Difference between Meteor and Meteorite
Key difference: A meteor is the flash of light that follows a piece of interplanetary debris as it enters our atmosphere. Meteor is not the debris itself, but the flash of light caused by the debris. If this debris impacts on the earth it is called a meteorite.
A meteor is the flash of light that follows a piece of interplanetary debris as it enters our atmosphere. Meteor is not the debris itself, but the flash of light caused by the debris. We often refer to meteor as a falling star or shooting star.
The meteor, i.e. flash of light, is caused as the debris heats up due to the incandescence by the friction of the atmosphere. Many meteors appearing seconds or minutes apart, and appearing to originate from the same fixed point in the sky, are called a meteor shower.
Sometimes the falling debris is an asteroid that has been knocked off course and is pulled in by the earth’s gravitational pull. However, mostly the object is a meteoroid. A meteoroid is any debris in the Solar System. The size of a meteoroid can range from the size of a grain of sand to a boulder sized particle weighing 220 lbs (100 kgs).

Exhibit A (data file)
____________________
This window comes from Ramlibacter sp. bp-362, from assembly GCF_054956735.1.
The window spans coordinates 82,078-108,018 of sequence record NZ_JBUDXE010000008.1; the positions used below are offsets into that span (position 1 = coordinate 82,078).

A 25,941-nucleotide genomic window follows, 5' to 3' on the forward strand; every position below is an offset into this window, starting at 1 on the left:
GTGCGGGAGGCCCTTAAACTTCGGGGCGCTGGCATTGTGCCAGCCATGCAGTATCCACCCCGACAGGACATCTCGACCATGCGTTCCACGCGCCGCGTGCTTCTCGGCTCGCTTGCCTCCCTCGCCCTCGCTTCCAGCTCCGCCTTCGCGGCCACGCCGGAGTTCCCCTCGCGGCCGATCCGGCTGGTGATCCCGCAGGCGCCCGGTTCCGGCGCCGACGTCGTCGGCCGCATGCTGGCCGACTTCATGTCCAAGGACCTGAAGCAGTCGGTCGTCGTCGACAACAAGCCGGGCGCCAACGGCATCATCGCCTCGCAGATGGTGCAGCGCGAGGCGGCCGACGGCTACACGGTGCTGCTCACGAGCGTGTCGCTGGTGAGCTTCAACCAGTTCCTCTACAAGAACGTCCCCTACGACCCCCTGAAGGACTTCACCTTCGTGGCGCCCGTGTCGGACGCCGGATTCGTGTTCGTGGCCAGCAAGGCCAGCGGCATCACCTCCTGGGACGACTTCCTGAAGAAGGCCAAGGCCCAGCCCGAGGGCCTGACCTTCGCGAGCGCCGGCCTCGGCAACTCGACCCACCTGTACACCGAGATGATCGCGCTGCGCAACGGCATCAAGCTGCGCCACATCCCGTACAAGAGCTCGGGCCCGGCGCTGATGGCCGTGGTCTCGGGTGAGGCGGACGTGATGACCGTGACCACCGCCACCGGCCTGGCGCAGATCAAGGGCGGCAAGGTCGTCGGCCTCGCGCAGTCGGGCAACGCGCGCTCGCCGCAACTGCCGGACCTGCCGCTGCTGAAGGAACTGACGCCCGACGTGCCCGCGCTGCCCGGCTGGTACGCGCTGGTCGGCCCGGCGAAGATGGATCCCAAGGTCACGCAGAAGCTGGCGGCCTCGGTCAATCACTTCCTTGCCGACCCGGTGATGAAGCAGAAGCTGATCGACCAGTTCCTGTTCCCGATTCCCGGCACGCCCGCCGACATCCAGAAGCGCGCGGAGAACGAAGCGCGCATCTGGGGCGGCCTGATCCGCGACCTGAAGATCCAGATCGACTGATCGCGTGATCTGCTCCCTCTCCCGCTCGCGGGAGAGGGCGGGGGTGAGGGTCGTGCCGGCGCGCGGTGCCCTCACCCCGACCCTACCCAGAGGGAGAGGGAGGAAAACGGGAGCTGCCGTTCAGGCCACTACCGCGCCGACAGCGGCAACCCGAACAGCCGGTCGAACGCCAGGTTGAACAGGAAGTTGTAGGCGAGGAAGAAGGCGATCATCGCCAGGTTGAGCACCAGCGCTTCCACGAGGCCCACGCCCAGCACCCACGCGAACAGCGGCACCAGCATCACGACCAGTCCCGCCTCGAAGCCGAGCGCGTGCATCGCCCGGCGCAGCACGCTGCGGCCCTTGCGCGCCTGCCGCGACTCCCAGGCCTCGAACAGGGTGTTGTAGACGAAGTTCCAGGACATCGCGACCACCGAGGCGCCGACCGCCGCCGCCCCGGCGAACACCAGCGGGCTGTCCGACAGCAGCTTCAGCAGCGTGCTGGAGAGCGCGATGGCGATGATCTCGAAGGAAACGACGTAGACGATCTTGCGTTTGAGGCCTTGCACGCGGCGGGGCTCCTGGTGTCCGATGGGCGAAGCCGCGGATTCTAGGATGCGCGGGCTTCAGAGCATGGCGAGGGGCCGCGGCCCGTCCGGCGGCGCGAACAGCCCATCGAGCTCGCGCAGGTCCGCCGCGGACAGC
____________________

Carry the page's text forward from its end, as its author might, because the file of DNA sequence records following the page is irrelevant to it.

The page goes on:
When these meteoroids enter the earth’s atmosphere they cause a meteor, i.e. a trail of light, which we refer to as a falling or shooting star. Usually, the meteoroid is small enough that it gets burned up in the process. However, if the meteoroid survives and lands on the surface of the Earth, or parts of it do, they are termed as meteorites.
A meteorite can be of any size and any weight. The biggest meteorite found in the United States is the Willamette Meteorite. It is 10 feet (3.05 m) tall by 6.5 feet (1.98 m) wide by 4.25 feet (1.3 m) deep, and weighs about 32,000 pounds (14.5 metric tons). The biggest meteorite found on Earth is the Hoba meteorite, which weighs more than 60 tons. It was found and is still located at the Otjozondjupa Region of Namibia. However, there have also been meteorites found on the surface of the moon and Mars. Hence, a meteorite is any interplanetary debris leftover after a meteoroid enters the atmosphere and has impacted on the surface.
Traditionally, meteorites have been divided into three broad categories: stony meteorites, iron meteorites and stony-iron meteorites. Stony meteorites are rocks, mainly composed of silicate minerals, iron meteorites are largely composed of metallic iron-nickel, while stony-iron meteorites contain large amounts of both. However, today meteorites are mainly classified based on their structure, chemical and isotopic composition and mineralogy.
Image Courtesy: mikesastrophotos.com, rosssea.info